We report genomic changes that led to worsening drug resistance phenotypes through acquisition of resistance mutations. These findings underscore the adverse consequences of delayed diagnosis of resistance, ineffective treatment, and treatment interruptions or failure. Nigeria has implemented the WHO recommended Directly Observed Treatment Short Course (DOTS) since 1996. Despite efforts to control TB, interruption of treatment has been attributed to a number of factors including lack of knowledge of duration of treatment, living far from hospital, inability to afford transport and abandoning treatment due to feeling better [41]. Going forward, there is a need to investigate the acquisition of drug resistance mutations in West-African lineages, such as the Ghana and Cameroon genotypes.

Early diagnosis of MDR-TB can be instrumental in ensuring treatment success. The WHO recommends rapid testing for at least rifampicin resistance at the time of diagnosis [42]. The implementation of Xpert® MTB/RIF (Cepheid Inc.) for rapid detection of Mycobacterium tuberculosis complex (MTBC) and rifampicin resistance has been intensified in Nigeria to good effect [43, 44]. However, Xpert® needs to be complemented with additional resistance testing [45]. The Hain MTBDR plus kit is a rapid tool for early detection of drug resistance in MTBC using molecular probes. For predicting isoniazid resistance, it has probes that detect the katG S315T resistance mutation, as well as resistance mutations in the inhA promoter region.

Routine in situ use of bacterial whole-genome sequencing is not yet feasible in a low-resource setting like Nigeria for a number of reasons: inconsistent electricity supply, lack of funds for sequencers and reagents and paucity of trained technicians who can perform library preparations, sequencing and downstream bioinformatics analysis. Culture facilities are also scarce, so the most practical method for diagnosis of MDR-TB probably remains genotypic testing by commercially available tests such as the Xpert MTB/RIF and Line Probe Assays. However WGS can contribute towards understanding the epidemiology of MTBC in Nigeria in a research capacity. South Africa, an African country with a comparably sized economy, has managed to make extensive use of WGS of local TB isolates [46].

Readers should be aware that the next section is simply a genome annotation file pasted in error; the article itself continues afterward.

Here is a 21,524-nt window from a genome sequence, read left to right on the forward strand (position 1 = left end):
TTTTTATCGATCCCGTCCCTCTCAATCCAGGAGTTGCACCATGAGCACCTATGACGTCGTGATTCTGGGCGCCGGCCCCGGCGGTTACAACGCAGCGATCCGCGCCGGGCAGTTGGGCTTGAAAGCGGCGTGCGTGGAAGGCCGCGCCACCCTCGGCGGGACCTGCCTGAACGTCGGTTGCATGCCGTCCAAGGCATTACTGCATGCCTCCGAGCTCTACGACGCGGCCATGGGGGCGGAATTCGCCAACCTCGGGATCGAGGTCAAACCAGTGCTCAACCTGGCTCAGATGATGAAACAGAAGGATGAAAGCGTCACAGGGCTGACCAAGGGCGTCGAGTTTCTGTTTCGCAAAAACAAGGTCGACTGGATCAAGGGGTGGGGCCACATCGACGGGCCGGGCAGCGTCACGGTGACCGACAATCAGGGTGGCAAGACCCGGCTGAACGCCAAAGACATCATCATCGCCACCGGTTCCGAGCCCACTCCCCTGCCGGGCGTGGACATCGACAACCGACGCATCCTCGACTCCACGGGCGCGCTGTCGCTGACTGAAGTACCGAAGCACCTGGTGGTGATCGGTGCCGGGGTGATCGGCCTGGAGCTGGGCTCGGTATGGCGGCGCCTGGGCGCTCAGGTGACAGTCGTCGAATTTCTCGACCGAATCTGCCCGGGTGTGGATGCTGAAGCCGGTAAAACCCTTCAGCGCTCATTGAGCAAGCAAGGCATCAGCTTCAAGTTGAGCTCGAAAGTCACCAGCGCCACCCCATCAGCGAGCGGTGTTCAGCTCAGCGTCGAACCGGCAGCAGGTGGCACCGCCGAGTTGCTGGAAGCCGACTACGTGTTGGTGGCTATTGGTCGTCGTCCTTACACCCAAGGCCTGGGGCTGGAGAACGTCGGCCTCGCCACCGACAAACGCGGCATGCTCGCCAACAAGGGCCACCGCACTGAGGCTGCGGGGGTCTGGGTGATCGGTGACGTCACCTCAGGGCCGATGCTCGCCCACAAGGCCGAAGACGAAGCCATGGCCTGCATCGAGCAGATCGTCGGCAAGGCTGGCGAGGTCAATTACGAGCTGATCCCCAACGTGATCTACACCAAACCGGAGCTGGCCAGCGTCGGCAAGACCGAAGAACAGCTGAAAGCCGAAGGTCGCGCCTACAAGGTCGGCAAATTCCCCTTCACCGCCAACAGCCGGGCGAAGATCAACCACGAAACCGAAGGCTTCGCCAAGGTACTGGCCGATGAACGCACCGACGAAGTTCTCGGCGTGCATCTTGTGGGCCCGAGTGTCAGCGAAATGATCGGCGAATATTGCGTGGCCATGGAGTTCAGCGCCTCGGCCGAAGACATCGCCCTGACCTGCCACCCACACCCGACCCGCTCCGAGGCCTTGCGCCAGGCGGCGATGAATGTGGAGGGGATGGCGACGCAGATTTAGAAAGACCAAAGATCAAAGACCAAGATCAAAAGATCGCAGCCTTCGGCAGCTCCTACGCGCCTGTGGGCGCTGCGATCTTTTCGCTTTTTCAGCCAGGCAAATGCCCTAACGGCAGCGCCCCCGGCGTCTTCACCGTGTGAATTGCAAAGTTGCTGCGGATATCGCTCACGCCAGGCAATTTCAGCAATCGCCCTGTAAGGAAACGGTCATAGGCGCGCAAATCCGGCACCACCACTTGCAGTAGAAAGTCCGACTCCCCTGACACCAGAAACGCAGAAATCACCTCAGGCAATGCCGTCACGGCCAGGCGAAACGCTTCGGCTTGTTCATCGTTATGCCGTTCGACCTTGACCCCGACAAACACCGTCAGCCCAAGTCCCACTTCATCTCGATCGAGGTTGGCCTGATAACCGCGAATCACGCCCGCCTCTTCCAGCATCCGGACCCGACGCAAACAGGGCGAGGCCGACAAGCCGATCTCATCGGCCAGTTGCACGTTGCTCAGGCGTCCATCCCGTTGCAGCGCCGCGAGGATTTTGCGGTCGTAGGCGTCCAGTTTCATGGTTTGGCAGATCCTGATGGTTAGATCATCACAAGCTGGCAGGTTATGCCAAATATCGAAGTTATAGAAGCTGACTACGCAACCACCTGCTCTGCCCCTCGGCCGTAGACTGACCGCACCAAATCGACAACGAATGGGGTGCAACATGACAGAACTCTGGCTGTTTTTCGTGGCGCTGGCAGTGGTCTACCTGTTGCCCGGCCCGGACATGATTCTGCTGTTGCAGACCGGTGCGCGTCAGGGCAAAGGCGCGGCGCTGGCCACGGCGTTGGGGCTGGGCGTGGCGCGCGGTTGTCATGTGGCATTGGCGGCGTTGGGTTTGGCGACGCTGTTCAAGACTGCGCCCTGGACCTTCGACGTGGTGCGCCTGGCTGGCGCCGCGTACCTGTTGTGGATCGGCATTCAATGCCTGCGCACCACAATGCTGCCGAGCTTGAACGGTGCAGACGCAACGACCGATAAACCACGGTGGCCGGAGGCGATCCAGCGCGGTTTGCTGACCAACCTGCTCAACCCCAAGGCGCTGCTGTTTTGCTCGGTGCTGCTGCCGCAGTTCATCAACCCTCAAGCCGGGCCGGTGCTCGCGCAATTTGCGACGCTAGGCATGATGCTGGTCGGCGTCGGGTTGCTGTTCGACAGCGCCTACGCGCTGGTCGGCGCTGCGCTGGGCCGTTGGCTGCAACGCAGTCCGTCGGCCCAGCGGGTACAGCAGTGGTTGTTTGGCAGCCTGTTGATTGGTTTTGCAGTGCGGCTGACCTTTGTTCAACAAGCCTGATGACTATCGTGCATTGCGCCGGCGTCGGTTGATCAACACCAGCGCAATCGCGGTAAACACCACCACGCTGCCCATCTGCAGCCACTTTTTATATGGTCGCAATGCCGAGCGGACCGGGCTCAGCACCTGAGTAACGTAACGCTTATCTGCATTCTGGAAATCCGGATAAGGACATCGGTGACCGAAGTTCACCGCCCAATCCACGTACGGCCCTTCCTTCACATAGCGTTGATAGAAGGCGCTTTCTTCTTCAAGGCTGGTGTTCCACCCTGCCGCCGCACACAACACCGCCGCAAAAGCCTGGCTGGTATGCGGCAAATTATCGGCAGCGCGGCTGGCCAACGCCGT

Transmission of MDR-TB is an ongoing phenomenon in our study sites in Southwest Nigeria and this requires urgent intervention. Our data suggests that the Cameroon clade is involved in transmission of MDR-TB in this setting. Our study underscores the urgent need for routine drug susceptibility testing in Nigeria and more concerted efforts to ensure that patients are put through the full course of treatment. These measures will give patients a better chance of survival and will help to curb the spread of MDR-TB.

Study limitations

In the absence of epidemiological and patient demographic information, it was not possible to infer with certainty inter-patient transmission based solely on genome sequences. The small sample size presents a major limitation to our study and our ability to infer conclusions. Our dataset was not powered to infer the population structure or the prevalence of drug resistance in the community since patients were recruited only from referral hospitals—to determine the prevalence of MDR-TB, a de novo cross-sectional sampling strategy would have to be implemented. Furthermore the proportion of MDR-TB isolates that have been genome-sequenced is higher than their prevalence because the initial emphasis of this study was on MDR-TB. Nonetheless, we provide evidence of transmission of MDR-TB and worsening drug resistance during the course of treatment from a low-resource, high-TB burden setting. The small sample size limited our ability to detect novel resistance mutations. The resistance prediction was restricted to mutations that were present in the databases used by the three software, if other loci were probed the sensitivity of our methods relative to phenotypic testing might have been improved.

Supporting information

S1 Table. Isolates metadata.

Metadata for study isolates including study site, age, sex, treatment status (study case), HIV status, MDR & pre-XDR status, as well as lineage information inferred from kvarq, phyressse (Phy) and TBProfiler (tbp).


S2 Table. Isolate resistance profiles.

Table showing phenotypic resistance profiles to first line drugs (rifampicin, isoniazid, streptomycin and ethambutol) for all isolates and to second line drugs (capreomycin, fluoroquinolone, ethionamide and amikacin) for MDR isolates. Table also lists presence of known resistance mutations as detected by the three resistance prediction tools kvarq, phyrese and tbprofiler.